The area itself is quite beautiful. As you drive through the area it changes quite dramatically. There were areas of forest, surprisingly some very hilly, rocky areas, ,and of course the ever-present emerald patchwork of the English farms, spread across the countryside in a patch-work-quilt pattern, criss-crossed with low stone walls, the fields patterned with the white dots of sheep.
My first stop of interest was Arbor Low, the “Stonehenge of the North”. Of course, nothing is like Stonehenge, but this was still pretty cool. The site is almost as old as Stonehenge, and comprises of a fairly large earthen ditch (the “henge”), with 46 large (4-5 feet long) laid out in a circle. They figure they were standing stones at one time. Interestingly, this was the first site protected by Queen Victoria under the English Heritage program. One of the interesting things about the site is that it’s literally in the middle of a farmer’s field – there were sheep grazing amongst the stones. You walk through this guy’s farmyard to get to the site, and drop a pound in a tin box to help compensate him. I guess it works.
At about this time it started to rain pretty heavily. My route lead me further north, and into the town of Buxton. Buxton must have had some prominence in the past, as it was way nicer than you would have expected, for a small town in the middle of a park. Due to the rain, I didn’t have a chance to explore or take any pictures, but the town’s bath (a spa, developed in the 18th century) and Opera House (Victorian) would be worth coming back to see. I had to do a conference call at this point, so I sat in the car, in the rain for about an hour.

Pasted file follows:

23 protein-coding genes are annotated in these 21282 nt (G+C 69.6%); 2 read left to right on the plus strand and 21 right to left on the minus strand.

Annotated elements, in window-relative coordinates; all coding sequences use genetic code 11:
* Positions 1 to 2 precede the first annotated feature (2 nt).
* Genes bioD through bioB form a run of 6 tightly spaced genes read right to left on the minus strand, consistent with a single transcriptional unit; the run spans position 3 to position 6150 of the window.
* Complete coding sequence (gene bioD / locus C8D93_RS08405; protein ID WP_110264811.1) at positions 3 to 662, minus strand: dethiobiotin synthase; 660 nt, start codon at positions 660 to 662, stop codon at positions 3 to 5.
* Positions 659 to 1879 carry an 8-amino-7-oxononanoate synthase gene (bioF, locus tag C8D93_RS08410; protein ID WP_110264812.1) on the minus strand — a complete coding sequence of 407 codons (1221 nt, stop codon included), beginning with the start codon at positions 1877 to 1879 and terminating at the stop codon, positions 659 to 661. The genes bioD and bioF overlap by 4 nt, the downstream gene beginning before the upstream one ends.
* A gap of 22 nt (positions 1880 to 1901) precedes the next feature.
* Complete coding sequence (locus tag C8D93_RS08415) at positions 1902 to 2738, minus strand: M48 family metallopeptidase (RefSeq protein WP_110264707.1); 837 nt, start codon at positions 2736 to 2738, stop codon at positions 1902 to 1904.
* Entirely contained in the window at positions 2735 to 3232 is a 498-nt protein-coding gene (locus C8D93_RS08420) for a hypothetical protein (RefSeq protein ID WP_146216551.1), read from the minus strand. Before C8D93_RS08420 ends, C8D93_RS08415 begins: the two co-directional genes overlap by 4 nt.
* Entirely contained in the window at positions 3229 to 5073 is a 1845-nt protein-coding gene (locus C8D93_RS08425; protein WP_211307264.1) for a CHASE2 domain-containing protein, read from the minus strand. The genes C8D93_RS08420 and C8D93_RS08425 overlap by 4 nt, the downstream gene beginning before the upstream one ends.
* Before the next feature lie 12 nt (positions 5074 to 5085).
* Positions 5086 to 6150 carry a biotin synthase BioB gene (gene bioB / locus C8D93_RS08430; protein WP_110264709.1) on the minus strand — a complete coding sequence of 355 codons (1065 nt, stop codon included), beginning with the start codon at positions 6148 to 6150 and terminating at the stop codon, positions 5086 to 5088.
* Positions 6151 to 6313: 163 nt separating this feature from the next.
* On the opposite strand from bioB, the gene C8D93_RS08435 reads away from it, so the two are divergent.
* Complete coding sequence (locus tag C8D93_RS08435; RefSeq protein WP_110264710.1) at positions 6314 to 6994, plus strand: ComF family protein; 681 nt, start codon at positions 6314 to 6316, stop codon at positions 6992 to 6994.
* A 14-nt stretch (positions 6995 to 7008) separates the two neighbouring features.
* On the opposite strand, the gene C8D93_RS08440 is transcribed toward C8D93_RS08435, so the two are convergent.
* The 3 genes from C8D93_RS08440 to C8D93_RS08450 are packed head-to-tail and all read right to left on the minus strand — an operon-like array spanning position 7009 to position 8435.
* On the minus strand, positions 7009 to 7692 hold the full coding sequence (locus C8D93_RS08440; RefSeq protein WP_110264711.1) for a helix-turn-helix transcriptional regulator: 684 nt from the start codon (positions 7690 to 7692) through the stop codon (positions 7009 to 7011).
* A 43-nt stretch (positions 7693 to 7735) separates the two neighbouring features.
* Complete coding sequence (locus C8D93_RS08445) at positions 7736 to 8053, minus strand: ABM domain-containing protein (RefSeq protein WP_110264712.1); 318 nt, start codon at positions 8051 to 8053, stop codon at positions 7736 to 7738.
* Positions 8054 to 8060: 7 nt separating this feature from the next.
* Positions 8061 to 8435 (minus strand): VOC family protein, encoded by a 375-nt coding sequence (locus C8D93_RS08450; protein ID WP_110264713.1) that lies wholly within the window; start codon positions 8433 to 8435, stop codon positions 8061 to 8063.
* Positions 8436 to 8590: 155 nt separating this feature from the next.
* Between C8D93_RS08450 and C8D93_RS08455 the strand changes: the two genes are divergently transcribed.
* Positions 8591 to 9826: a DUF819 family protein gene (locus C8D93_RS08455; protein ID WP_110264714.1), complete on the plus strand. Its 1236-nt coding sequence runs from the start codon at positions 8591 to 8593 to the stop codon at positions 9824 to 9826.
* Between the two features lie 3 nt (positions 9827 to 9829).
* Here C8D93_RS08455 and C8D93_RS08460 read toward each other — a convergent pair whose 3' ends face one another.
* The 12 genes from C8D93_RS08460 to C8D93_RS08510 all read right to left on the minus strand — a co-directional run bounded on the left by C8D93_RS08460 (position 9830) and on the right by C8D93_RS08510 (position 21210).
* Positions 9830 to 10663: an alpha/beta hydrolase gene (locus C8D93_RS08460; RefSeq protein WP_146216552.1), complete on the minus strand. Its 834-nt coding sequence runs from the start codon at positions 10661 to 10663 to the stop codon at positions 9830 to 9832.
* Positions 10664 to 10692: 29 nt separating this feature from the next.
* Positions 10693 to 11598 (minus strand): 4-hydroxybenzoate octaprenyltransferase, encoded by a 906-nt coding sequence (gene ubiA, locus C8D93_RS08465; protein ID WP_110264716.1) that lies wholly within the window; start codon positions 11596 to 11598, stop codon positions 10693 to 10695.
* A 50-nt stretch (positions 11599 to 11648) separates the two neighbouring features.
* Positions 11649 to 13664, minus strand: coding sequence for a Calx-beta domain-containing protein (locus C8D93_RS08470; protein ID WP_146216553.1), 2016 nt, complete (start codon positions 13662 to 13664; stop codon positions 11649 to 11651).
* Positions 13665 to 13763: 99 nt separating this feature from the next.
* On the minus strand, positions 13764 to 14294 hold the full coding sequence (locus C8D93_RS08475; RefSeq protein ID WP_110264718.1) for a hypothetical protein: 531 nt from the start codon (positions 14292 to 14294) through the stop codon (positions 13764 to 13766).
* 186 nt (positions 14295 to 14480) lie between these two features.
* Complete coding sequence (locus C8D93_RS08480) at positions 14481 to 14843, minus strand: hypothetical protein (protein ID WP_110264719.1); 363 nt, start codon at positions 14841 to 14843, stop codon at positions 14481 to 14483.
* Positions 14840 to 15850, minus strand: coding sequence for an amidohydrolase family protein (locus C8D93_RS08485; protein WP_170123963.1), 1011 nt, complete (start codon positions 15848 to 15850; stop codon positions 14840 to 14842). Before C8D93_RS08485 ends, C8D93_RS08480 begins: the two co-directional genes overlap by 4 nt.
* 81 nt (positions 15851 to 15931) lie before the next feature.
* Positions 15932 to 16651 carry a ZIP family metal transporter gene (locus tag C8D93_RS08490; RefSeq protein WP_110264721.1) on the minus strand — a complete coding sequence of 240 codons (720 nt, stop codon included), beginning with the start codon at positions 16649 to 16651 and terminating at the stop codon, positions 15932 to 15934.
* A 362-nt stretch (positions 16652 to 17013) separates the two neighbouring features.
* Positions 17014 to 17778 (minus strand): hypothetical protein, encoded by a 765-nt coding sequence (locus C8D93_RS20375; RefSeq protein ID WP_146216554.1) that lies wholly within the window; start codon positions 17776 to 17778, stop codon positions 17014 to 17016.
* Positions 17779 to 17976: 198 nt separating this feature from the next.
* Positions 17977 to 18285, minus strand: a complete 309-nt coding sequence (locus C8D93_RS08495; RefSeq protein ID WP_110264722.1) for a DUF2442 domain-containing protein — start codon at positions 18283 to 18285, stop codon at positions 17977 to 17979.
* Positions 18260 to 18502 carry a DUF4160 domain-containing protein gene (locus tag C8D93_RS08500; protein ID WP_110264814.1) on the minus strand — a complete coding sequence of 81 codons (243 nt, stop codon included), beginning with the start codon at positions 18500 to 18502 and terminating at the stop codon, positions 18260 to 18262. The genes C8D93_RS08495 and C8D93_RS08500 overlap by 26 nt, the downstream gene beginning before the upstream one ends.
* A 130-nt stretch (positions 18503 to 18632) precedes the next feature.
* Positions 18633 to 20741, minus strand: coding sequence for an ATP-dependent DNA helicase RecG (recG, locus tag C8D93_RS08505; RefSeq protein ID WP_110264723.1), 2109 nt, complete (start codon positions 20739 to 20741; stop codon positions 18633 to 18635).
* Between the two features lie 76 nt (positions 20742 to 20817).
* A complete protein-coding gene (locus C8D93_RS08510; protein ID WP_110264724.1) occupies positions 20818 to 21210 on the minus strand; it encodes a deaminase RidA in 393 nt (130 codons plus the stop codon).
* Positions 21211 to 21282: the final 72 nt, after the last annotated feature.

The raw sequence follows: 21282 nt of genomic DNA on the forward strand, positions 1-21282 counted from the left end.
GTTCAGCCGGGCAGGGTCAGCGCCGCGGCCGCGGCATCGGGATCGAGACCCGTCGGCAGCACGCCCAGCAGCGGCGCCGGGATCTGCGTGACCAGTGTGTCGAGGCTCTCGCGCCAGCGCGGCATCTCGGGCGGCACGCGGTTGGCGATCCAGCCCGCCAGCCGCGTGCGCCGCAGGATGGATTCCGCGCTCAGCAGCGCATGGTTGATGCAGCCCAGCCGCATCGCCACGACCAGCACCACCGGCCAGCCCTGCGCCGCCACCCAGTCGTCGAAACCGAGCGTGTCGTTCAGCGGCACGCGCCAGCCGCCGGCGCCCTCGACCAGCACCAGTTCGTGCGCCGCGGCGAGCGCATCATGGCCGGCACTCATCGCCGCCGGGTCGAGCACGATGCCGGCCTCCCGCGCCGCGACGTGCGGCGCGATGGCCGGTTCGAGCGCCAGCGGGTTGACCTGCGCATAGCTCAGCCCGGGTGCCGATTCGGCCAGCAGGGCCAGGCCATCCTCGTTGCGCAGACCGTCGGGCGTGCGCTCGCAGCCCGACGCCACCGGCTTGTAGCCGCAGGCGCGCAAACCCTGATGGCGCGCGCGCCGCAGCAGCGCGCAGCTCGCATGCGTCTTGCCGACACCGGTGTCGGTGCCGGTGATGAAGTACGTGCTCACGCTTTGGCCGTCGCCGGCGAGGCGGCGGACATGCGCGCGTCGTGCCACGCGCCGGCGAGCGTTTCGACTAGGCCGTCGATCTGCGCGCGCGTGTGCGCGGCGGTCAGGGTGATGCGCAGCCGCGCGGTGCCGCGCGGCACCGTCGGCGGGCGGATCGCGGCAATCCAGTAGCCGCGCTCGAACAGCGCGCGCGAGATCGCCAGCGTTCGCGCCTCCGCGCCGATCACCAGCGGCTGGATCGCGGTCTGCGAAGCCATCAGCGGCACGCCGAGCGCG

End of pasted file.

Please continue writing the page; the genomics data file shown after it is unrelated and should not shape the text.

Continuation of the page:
The rain was still falling, so I gave up on Buxton and continued on my way. At the “top” of the planned route were some spectacular views, but given the rain I figured I’d pass and start the drive back. I took a bit of a longer route, heading slightly south through the park. One of the stops along the way was the small town of Eyam, perched on a hill, just off the main road. The guide book recommended the church graveyard, for a spectacular 8th century Saxon cross. It was pretty amazing, and as the rain had mostly stopped, I was able to take a few pictures.
The rest of the day was spent wandering back towards London. For the first part of the return journey, I continued to wind my way thought some very beautiful countryside. The road took me past Chatsworth House, “one of Britain’s most impressive stately homes” (I was too late to stop), built from 1687-1707. One of the more unusual sites was not too much further down the road. I had been driving for 15 or 20 minutes, seeing only sheep, when all of a sudden, just slightly down this side road off the main road, I see a carnival. Seemingly in the middle of nowhere, a small carnival, with a couple of rides, those silly game booths and a popcorn machine or two. It was slightly surreal – I’m assuming there was some small town hiding around a bend in the road or something.
The rest of the drive home was uneventful, as I stuck mostly to the main motorways.